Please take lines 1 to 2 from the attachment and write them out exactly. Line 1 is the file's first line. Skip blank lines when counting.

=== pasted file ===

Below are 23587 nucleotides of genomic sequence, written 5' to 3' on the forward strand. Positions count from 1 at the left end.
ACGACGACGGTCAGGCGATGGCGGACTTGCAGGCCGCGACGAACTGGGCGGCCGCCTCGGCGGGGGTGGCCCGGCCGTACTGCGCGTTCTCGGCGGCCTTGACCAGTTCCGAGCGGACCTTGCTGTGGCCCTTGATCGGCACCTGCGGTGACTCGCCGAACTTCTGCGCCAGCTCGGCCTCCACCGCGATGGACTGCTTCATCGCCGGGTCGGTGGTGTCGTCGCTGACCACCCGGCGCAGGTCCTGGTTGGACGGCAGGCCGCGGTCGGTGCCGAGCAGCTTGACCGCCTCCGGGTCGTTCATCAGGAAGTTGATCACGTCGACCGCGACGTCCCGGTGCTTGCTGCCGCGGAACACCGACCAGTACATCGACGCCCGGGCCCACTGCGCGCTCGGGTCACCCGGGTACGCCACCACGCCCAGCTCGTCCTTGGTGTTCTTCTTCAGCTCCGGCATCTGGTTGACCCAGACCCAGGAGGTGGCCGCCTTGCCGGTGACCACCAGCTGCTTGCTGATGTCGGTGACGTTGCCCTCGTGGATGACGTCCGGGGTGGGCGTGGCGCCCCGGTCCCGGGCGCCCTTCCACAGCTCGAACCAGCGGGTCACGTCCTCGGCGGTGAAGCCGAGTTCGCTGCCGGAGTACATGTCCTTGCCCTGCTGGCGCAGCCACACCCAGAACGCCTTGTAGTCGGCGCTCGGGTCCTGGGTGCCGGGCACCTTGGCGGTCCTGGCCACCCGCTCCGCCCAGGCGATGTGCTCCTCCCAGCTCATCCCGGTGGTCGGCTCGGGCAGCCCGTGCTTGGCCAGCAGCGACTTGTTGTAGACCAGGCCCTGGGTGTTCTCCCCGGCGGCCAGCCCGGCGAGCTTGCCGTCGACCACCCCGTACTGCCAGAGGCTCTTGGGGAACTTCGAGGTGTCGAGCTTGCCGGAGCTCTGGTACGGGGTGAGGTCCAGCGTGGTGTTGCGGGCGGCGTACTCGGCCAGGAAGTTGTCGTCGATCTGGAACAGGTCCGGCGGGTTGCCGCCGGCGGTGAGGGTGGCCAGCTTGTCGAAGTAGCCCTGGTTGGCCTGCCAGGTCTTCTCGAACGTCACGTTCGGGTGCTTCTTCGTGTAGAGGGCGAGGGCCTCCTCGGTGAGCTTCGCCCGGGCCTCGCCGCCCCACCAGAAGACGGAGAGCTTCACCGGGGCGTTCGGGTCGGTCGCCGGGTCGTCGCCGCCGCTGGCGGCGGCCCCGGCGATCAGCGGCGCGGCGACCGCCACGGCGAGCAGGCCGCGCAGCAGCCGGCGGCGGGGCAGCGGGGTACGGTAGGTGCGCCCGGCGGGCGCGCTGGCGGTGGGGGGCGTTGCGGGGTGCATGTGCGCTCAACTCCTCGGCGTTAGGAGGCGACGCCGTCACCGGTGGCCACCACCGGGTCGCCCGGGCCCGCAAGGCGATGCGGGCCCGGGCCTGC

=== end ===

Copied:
Below are 23587 nucleotides of genomic sequence, written 5' to 3' on the forward strand. Positions count from 1 at the left end.
ACGACGACGGTCAGGCGATGGCGGACTTGCAGGCCGCGACGAACTGGGCGGCCGCCTCGGCGGGGGTGGCCCGGCCGTACTGCGCGTTCTCGGCGGCCTTGACCAGTTCCGAGCGGACCTTGCTGTGGCCCTTGATCGGCACCTGCGGTGACTCGCCGAACTTCTGCGCCAGCTCGGCCTCCACCGCGATGGACTGCTTCATCGCCGGGTCGGTGGTGTCGTCGCTGACCACCCGGCGCAGGTCCTGGTTGGACGGCAGGCCGCGGTCGGTGCCGAGCAGCTTGACCGCCTCCGGGTCGTTCATCAGGAAGTTGATCACGTCGACCGCGACGTCCCGGTGCTTGCTGCCGCGGAACACCGACCAGTACATCGACGCCCGGGCCCACTGCGCGCTCGGGTCACCCGGGTACGCCACCACGCCCAGCTCGTCCTTGGTGTTCTTCTTCAGCTCCGGCATCTGGTTGACCCAGACCCAGGAGGTGGCCGCCTTGCCGGTGACCACCAGCTGCTTGCTGATGTCGGTGACGTTGCCCTCGTGGATGACGTCCGGGGTGGGCGTGGCGCCCCGGTCCCGGGCGCCCTTCCACAGCTCGAACCAGCGGGTCACGTCCTCGGCGGTGAAGCCGAGTTCGCTGCCGGAGTACATGTCCTTGCCCTGCTGGCGCAGCCACACCCAGAACGCCTTGTAGTCGGCGCTCGGGTCCTGGGTGCCGGGCACCTTGGCGGTCCTGGCCACCCGCTCCGCCCAGGCGATGTGCTCCTCCCAGCTCATCCCGGTGGTCGGCTCGGGCAGCCCGTGCTTGGCCAGCAGCGACTTGTTGTAGACCAGGCCCTGGGTGTTCTCCCCGGCGGCCAGCCCGGCGAGCTTGCCGTCGACCACCCCGTACTGCCAGAGGCTCTTGGGGAACTTCGAGGTGTCGAGCTTGCCGGAGCTCTGGTACGGGGTGAGGTCCAGCGTGGTGTTGCGGGCGGCGTACTCGGCCAGGAAGTTGTCGTCGATCTGGAACAGGTCCGGCGGGTTGCCGCCGGCGGTGAGGGTGGCCAGCTTGTCGAAGTAGCCCTGGTTGGCCTGCCAGGTCTTCTCGAACGTCACGTTCGGGTGCTTCTTCGTGTAGAGGGCGAGGGCCTCCTCGGTGAGCTTCGCCCGGGCCTCGCCGCCCCACCAGAAGACGGAGAGCTTCACCGGGGCGTTCGGGTCGGTCGCCGGGTCGTCGCCGCCGCTGGCGGCGGCCCCGGCGATCAGCGGCGCGGCGACCGCCACGGCGAGCAGGCCGCGCAGCAGCCGGCGGCGGGGCAGCGGGGTACGGTAGGTGCGCCCGGCGGGCGCGCTGGCGGTGGGGGGCGTTGCGGGGTGCATGTGCGCTCAACTCCTCGGCGTTAGGAGGCGACGCCGTCACCGGTGGCCACCACCGGGTCGCCCGGGCCCGCAAGGCGATGCGGGCCCGGGCCTGC